JDSU plans coherent detection offering for 40G

DECEMBER 21, 2009 By Stephen Hardy -- You can add JDSU to the list of companies that believe dual polarization quadrature phase-shift keying (DP-QPSK) with coherent detection has a play at 40 Gbps as well as 100 Gbps. And unlike its current approach to 40G, the company plans to address this next generation with a homegrown offering.

DECEMBER 21, 2009 By Stephen Hardy -- You can add JDSU to the list of companies that believe dual polarization quadrature phase-shift keying (DP-QPSK) with coherent detection has a play at 40 Gbps as well as 100 Gbps. And unlike its current approach to 40G, the company plans to address this next generation with a homegrown offering.

In an interview conducted today with Lightwave, Alex Schoenfelder, vice president, product line management within JDSU’s Optical Communications group, said that three factors have inhibited growth in the 40G market:

  • a lack of industry consensus on modulation formats and the continuing requirement for external compensation engines
  • the typical component supply chain necessary to create 40G modules invites margin stacking and instability
  • the fact that these first two factors have made cost reduction difficult.


Schoenfelder said JDSU intends to address these concerns by developing its own line of DP-QPSK/coherent detection modules using in-house optical components. This modulation approach has already received the blessing of the Optical Internetworking Forum for 100-Gbps DWDM applications, which promotes some degree of volume demand and commonality of modulation scheme. The use of coherent detection in particular lessens and in some cases obviates the need for chromatic and polarization-mode dispersion compensation. And the use of in-house technology means a cheaper, more integrated approach.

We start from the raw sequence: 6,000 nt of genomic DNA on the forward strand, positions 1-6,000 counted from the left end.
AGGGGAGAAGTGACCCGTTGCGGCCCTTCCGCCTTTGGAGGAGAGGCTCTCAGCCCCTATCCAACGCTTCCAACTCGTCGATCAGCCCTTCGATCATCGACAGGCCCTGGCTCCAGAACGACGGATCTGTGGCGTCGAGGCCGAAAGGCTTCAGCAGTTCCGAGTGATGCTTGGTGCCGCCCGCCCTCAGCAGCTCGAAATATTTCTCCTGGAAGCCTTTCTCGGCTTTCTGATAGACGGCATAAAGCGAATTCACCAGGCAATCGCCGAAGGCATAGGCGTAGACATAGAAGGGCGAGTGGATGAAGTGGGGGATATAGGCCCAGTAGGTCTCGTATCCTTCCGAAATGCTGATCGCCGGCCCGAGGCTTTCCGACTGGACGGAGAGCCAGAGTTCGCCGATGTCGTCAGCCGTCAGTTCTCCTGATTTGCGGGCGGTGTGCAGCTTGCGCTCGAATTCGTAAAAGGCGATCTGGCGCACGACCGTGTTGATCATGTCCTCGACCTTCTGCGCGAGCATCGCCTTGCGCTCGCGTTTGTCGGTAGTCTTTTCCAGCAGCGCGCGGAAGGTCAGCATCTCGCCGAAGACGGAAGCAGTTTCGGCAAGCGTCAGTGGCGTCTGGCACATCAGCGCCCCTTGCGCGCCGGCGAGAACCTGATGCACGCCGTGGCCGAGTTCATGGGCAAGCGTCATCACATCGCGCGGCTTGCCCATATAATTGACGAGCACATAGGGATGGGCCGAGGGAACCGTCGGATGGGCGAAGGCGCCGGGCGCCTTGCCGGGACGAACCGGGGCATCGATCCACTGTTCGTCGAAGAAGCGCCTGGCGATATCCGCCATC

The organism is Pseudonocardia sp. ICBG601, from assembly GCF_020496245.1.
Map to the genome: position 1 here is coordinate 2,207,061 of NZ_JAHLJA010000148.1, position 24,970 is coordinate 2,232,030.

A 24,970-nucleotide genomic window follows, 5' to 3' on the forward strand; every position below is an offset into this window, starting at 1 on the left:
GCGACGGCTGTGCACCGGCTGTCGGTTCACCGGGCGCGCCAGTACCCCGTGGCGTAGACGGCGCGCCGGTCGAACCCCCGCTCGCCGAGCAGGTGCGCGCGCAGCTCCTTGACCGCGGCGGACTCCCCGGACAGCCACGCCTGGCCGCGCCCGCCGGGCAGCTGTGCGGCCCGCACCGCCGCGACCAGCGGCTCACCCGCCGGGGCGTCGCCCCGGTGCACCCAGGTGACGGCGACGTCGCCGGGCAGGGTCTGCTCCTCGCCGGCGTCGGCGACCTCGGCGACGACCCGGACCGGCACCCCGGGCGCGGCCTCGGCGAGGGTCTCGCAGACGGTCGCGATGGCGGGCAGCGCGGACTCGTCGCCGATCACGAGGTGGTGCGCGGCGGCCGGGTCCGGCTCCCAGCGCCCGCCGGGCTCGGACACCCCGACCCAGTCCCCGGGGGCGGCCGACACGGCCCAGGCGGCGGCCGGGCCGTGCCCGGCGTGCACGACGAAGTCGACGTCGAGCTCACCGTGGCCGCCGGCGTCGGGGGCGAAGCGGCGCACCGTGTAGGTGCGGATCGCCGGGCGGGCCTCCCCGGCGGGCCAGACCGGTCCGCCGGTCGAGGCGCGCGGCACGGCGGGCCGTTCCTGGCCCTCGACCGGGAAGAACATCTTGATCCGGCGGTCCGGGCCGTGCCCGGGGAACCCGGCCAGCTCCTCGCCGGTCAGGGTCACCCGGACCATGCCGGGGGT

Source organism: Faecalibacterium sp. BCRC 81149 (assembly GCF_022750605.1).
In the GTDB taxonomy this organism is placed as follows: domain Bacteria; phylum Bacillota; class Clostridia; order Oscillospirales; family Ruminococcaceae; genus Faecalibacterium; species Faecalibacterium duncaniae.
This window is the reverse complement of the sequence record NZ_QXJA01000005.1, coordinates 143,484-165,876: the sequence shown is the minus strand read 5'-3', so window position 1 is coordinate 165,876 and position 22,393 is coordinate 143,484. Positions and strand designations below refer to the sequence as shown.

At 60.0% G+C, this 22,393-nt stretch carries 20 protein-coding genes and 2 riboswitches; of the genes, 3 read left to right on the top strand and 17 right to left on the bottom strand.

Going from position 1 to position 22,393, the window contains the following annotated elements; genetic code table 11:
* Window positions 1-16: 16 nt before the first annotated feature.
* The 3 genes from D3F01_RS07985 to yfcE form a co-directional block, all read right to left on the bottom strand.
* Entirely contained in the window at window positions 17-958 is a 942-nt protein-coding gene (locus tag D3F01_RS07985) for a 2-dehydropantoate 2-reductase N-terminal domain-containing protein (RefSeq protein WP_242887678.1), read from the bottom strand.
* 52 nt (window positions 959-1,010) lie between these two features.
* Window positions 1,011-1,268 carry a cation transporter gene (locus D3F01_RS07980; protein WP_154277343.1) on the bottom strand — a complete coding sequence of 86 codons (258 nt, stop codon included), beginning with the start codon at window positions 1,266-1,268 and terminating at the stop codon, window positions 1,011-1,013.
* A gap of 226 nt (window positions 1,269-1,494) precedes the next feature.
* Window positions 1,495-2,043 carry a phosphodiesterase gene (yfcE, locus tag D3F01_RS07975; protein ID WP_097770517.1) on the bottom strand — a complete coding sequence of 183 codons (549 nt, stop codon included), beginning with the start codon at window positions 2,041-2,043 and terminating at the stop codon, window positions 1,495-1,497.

The company has or will soon have all the optical components necessary for both the transmit and receive ends of the DP-QPSK/coherent detection equation, Schoenfelder says. He admits that the necessary electronics -- coherent detection requires very advanced analog-to-digital converters and digital signal processing components -- will have to come from outside. However, JDSU has lined up a supplier for this technology for the 40-Gbps application, whose identity Schoenfelder declined to reveal. (The company is still exploring options for 100 Gbps, he said.)

JDSU should have prototypes of such a device available in the latter stages of next year, Schoenfelder predicts. He added that JDSU plans to make the individual components available to the market as well.

The company currently partners with Mintera Corp. to co-market 40-Gbps modules based on Mintera’s version of differential phase-shift keying (DPSK). Schoenfelder says the two companies don’t have a comparable agreement for the DP-QPSK/coherent detection devices. As if to cement what looks to be a parting of the ways down the road, Schoenfelder says JDSU also has a mid-level module on the drawing board that would leverage RZ DQPSK that would provide performance somewhere between present DPSK-based approaches and the future coherent-detection based offerings.

Visit JDSU

More in Optical Tech